Vocational Media



Alison Pemberton, The BRIT School



I teach at The BRIT School in South London, perhaps better known for producing musicians and performers, but we also teach young people who aspire to a career within the media industries as content creators, filmmakers, writers and broadcasters. Vocational education is at the heart of the school and as such my manifesto is a vocational media education manifesto.

Manifestos are ultimately about idealism and revolution. With this in mind my vocational media education manifesto is primarily concerned with the following four areas.

1. Student engagement
2. Specialist teaching
3. Development of skills
4. Routes for progression

1. Student engagement

I’m sure many teachers who haven’t experienced a vocational media course would be surprised to find out just how much ‘writing’, theoretical understanding and research that vocational media students complete alongside practical projects and development of technical skills. Vocational education doesn’t just mean ‘making’, look at any of the vocational qualifications on offer from the BTEC diplomas in Creative Media Production or the OCR Nationals and you will see specifications committed to theoretical knowledge and understanding alongside skills development and practice. I believe this variety of teaching and learning is key to student engagement on any media course.

Vocational media education should be concerned with the encouragement of ideas, providing a safe space for students to experiment, to fail and to succeed and to develop their authorial voices in a variety of mediums. Work that students produce should be promoted, valued and recognised. Students should be encouraged to distribute their work whether this is through YouTube, Vimeo, Soundcloud, broadcast on student radio, Flickr or entered for competitions. The ability to share work with real audiences is vital. Work that is only ever watched or looked at by teachers in the comfort of a media office somehow seems redundant.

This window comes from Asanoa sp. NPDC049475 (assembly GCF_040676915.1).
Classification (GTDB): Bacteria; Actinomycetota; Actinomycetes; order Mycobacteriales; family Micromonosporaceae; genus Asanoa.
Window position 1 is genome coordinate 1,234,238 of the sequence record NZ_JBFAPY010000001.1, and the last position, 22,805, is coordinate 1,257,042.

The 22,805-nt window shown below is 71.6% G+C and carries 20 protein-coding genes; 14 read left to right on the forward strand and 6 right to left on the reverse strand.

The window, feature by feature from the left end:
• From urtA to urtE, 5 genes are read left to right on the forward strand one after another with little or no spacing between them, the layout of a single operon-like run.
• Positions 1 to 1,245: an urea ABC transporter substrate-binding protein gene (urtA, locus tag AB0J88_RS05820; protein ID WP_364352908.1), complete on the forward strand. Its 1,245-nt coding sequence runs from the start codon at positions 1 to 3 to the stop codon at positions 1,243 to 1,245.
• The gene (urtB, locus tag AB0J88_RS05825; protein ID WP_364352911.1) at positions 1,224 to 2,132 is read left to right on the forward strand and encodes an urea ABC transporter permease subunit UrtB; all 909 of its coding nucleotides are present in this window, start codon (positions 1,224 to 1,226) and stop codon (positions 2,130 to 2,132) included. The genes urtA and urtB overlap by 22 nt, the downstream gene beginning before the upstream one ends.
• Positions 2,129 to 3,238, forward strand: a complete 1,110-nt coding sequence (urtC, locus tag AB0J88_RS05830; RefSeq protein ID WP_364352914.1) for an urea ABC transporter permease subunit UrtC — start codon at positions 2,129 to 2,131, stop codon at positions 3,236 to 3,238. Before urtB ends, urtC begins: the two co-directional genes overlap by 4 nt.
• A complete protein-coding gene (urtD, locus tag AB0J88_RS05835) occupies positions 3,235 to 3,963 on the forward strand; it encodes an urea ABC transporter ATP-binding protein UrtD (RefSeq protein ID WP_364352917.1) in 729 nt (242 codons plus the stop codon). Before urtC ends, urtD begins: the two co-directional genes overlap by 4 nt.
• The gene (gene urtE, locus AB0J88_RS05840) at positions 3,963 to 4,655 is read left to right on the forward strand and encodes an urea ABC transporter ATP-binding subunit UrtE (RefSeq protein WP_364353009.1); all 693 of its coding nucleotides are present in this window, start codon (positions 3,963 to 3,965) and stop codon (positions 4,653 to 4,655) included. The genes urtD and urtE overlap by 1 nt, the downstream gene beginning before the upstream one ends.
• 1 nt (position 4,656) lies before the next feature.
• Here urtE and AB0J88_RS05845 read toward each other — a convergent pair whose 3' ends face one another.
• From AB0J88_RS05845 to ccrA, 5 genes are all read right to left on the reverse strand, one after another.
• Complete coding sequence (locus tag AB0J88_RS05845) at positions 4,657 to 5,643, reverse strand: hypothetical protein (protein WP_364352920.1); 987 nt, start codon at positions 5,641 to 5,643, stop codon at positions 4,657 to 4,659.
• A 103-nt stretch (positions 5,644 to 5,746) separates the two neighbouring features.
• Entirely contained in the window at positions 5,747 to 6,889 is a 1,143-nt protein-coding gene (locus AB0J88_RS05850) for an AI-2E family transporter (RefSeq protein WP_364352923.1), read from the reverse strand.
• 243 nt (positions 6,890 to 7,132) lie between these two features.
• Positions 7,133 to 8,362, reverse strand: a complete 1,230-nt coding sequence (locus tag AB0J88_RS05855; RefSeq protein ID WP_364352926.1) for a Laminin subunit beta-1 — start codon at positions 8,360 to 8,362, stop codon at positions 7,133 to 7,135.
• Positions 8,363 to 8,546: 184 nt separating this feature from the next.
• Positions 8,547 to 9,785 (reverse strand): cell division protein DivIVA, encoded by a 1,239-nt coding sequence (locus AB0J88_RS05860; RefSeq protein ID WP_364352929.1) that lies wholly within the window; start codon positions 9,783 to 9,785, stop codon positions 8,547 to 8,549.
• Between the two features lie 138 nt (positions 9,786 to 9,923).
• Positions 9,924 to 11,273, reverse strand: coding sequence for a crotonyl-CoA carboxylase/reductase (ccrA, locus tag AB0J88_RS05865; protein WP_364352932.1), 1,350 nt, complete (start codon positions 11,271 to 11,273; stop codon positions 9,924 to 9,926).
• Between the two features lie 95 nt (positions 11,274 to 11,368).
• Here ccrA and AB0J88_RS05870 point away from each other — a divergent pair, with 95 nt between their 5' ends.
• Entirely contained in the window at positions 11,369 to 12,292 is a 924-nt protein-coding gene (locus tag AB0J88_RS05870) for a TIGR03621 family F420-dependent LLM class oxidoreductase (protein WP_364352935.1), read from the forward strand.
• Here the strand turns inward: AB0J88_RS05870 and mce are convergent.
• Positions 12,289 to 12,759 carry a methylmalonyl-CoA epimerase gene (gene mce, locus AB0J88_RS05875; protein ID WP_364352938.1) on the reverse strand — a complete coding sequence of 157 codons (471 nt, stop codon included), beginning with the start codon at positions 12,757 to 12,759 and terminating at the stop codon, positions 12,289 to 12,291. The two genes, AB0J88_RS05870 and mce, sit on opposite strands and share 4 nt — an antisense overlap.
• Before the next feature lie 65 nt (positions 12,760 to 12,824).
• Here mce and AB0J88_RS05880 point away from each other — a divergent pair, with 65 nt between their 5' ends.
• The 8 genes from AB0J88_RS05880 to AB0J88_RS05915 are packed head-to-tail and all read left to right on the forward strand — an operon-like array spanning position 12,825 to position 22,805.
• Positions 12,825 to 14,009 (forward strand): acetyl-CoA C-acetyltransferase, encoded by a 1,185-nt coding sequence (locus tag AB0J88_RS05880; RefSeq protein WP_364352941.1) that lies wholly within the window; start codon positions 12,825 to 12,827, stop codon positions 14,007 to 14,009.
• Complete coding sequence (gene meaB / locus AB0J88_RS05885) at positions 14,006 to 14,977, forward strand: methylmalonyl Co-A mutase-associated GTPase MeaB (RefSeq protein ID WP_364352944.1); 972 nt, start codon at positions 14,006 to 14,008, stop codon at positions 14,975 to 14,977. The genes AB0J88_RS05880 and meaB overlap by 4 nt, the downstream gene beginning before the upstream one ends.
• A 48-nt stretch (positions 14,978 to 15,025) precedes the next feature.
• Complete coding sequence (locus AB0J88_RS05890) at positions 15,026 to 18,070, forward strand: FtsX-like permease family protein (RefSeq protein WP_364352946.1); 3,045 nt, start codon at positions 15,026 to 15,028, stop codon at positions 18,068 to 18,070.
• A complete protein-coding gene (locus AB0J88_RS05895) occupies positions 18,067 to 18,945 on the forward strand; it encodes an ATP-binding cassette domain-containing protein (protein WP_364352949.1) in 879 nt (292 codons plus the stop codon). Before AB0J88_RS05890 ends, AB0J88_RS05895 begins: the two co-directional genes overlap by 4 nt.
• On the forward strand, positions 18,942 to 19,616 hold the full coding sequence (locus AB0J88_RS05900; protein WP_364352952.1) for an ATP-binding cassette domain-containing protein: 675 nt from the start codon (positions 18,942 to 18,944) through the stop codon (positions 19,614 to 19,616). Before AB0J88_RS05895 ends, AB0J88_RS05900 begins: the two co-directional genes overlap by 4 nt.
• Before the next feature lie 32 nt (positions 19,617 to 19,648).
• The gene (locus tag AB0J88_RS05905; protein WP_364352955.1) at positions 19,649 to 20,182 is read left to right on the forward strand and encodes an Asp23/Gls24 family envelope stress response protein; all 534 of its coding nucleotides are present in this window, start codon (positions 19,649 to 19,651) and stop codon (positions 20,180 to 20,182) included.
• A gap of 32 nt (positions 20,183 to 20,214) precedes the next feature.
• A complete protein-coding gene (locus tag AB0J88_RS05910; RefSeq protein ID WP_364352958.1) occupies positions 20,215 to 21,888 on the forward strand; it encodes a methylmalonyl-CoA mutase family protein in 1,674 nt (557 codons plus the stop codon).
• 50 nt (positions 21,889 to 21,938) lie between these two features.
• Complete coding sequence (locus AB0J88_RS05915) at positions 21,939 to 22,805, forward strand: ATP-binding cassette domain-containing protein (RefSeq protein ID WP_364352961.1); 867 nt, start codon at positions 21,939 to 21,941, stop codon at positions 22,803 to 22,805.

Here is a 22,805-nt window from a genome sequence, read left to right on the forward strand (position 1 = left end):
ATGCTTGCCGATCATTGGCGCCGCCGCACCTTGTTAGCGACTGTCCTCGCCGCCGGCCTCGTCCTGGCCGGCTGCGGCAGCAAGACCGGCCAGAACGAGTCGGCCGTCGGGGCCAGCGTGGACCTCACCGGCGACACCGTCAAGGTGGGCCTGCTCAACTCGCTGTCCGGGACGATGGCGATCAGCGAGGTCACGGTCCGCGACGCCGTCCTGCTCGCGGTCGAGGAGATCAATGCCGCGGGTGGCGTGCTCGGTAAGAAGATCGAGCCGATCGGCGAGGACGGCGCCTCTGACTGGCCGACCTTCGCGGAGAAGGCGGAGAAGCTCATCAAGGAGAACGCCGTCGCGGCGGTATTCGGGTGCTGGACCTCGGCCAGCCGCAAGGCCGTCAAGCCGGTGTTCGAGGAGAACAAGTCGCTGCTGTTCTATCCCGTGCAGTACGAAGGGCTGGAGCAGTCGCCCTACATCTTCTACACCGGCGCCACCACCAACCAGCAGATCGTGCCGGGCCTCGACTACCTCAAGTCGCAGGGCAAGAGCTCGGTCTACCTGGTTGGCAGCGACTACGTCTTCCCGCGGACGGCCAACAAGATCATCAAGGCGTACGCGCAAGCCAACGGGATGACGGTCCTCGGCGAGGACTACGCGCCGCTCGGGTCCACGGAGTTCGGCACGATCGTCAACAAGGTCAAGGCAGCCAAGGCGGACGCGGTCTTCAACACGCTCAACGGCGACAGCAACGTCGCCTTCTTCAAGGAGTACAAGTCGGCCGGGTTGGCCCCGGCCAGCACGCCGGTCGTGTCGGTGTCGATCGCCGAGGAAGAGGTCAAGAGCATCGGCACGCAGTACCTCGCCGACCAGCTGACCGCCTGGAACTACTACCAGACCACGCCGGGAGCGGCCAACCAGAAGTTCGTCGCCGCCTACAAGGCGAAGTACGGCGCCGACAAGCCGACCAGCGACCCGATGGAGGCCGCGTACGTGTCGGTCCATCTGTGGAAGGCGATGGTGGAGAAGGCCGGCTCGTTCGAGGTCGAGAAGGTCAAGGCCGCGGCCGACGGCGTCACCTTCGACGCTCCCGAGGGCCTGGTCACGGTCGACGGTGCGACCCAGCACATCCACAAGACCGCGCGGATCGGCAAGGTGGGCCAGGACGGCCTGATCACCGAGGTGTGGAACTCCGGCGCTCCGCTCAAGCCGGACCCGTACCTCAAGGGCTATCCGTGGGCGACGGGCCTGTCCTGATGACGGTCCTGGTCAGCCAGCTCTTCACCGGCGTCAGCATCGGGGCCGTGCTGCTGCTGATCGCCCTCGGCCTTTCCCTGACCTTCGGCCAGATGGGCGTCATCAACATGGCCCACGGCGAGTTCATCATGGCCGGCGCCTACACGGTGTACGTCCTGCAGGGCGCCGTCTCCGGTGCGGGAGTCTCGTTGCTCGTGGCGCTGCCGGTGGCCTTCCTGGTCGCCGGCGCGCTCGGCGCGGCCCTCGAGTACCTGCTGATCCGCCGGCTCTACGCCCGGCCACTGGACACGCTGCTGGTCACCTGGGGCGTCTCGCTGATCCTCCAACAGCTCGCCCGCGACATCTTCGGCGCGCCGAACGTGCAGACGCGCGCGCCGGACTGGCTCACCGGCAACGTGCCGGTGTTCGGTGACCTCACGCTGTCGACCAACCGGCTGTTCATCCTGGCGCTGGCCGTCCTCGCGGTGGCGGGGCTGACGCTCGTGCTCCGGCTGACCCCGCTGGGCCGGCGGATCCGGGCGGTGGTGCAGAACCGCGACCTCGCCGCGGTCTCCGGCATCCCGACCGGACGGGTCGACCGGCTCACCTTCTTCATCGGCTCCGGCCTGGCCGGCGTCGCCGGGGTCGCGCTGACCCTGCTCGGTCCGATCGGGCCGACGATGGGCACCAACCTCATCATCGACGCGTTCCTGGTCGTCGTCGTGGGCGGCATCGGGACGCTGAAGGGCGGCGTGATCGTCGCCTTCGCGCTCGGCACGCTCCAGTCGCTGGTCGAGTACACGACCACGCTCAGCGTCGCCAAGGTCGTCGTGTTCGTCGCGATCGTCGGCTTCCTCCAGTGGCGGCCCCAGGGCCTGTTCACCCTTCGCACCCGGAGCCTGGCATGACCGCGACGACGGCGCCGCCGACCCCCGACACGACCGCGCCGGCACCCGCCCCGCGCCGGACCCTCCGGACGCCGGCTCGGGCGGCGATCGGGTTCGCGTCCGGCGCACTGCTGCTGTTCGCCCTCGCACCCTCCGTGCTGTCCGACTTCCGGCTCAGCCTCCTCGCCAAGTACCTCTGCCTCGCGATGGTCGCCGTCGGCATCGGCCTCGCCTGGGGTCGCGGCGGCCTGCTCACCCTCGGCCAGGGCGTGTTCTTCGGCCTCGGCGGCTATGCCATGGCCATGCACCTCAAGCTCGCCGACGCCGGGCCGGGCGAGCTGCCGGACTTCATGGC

In order to maintain student engagement, media teachers have a responsibility to ensure that we are up-to-date and relevant with our resources, teaching methods and ideas in order to engage students and to share in best practice Relying on that old newspaper article that has been photocopied a hundred times or setting the same essay question year after year is not the way to get students actively involved in what Julian McDougall would call ‘subject Media’. If media teachers don’t make their lessons up-to-date, relevant and interactive to the students in front of them, how do they expect their students to be interested in their lesson content? I believe that media teachers shouldn’t be divided amongst those that ‘just teach the theory’ against those who ‘do the video and editing bit’. A good media teacher will be a well rounded theorist and a strong practitioner being able to teach film studies in the morning and demonstrating Final Cut Pro editing techniques in the afternoon. For me theory and practice are and will always be interlinked. This is why I find teaching media so enjoyable and challenging; always trying to use and find new examples, learning new technologies and subject areas; I can’t think of any other subject at 14-19 where this is a prerequisite.